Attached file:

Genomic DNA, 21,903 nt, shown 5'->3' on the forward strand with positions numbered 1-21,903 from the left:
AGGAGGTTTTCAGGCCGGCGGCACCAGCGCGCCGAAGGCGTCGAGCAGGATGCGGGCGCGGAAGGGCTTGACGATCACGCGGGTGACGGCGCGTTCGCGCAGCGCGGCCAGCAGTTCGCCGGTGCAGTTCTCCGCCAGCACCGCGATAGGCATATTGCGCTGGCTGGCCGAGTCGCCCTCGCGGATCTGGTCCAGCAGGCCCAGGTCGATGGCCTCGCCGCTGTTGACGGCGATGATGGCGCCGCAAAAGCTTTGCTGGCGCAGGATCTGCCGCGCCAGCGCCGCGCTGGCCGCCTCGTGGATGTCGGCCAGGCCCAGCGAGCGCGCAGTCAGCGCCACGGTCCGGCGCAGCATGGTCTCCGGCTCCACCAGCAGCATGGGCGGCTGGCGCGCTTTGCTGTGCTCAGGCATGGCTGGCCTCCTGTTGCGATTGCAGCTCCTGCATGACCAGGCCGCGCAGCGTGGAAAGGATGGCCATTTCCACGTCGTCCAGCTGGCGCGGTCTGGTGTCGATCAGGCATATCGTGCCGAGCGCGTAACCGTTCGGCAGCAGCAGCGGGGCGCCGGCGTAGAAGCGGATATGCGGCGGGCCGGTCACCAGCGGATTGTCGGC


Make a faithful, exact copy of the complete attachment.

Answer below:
Genomic DNA, 21,903 nt, shown 5'->3' on the forward strand with positions numbered 1-21,903 from the left:
AGGAGGTTTTCAGGCCGGCGGCACCAGCGCGCCGAAGGCGTCGAGCAGGATGCGGGCGCGGAAGGGCTTGACGATCACGCGGGTGACGGCGCGTTCGCGCAGCGCGGCCAGCAGTTCGCCGGTGCAGTTCTCCGCCAGCACCGCGATAGGCATATTGCGCTGGCTGGCCGAGTCGCCCTCGCGGATCTGGTCCAGCAGGCCCAGGTCGATGGCCTCGCCGCTGTTGACGGCGATGATGGCGCCGCAAAAGCTTTGCTGGCGCAGGATCTGCCGCGCCAGCGCCGCGCTGGCCGCCTCGTGGATGTCGGCCAGGCCCAGCGAGCGCGCAGTCAGCGCCACGGTCCGGCGCAGCATGGTCTCCGGCTCCACCAGCAGCATGGGCGGCTGGCGCGCTTTGCTGTGCTCAGGCATGGCTGGCCTCCTGTTGCGATTGCAGCTCCTGCATGACCAGGCCGCGCAGCGTGGAAAGGATGGCCATTTCCACGTCGTCCAGCTGGCGCGGTCTGGTGTCGATCAGGCATATCGTGCCGAGCGCGTAACCGTTCGGCAGCAGCAGCGGGGCGCCGGCGTAGAAGCGGATATGCGGCGGGCCGGTCACCAGCGGATTGTCGGC